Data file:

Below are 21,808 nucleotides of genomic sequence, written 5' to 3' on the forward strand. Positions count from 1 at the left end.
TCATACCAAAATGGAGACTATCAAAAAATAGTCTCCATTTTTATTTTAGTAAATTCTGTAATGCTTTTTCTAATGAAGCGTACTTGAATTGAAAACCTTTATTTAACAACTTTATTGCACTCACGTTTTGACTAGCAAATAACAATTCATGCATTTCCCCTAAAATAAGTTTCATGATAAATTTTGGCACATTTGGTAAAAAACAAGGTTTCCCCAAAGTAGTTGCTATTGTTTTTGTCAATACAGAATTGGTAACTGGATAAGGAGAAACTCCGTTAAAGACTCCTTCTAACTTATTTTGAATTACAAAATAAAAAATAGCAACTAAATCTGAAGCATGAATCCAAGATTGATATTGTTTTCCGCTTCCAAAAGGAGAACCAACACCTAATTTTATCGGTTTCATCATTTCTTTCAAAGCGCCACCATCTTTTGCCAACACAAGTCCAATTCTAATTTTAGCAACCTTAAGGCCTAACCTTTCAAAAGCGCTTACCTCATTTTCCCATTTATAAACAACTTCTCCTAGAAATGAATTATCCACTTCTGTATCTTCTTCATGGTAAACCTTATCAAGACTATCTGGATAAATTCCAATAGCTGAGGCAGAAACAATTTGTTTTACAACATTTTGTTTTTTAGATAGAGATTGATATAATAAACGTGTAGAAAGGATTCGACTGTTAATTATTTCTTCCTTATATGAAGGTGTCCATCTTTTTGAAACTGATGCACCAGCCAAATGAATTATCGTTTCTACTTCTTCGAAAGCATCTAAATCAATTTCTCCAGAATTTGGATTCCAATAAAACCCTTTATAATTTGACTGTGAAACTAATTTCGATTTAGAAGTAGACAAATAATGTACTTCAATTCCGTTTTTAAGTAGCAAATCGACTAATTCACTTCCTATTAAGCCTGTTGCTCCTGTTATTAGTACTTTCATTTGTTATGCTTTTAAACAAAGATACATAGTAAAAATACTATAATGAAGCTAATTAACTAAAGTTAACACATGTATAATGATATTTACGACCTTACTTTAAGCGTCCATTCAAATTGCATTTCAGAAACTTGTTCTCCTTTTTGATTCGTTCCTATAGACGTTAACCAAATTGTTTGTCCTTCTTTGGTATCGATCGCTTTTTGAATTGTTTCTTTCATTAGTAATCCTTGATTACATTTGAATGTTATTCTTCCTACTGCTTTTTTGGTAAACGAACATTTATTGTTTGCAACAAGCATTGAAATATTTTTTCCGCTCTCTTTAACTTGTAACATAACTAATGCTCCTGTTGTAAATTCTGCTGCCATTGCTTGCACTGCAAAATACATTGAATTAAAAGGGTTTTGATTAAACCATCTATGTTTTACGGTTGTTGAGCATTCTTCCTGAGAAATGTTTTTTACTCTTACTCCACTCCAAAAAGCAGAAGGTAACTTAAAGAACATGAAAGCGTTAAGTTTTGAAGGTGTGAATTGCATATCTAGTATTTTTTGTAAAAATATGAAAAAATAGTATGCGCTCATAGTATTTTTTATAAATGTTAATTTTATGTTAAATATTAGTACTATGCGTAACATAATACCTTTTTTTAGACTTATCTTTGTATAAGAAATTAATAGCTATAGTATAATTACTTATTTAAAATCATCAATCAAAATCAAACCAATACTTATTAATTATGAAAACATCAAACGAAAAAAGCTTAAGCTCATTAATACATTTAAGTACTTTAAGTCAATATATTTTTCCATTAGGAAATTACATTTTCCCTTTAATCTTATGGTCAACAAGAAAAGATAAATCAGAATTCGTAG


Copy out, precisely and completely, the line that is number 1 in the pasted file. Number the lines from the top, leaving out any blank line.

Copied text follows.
Below are 21,808 nucleotides of genomic sequence, written 5' to 3' on the forward strand. Positions count from 1 at the left end.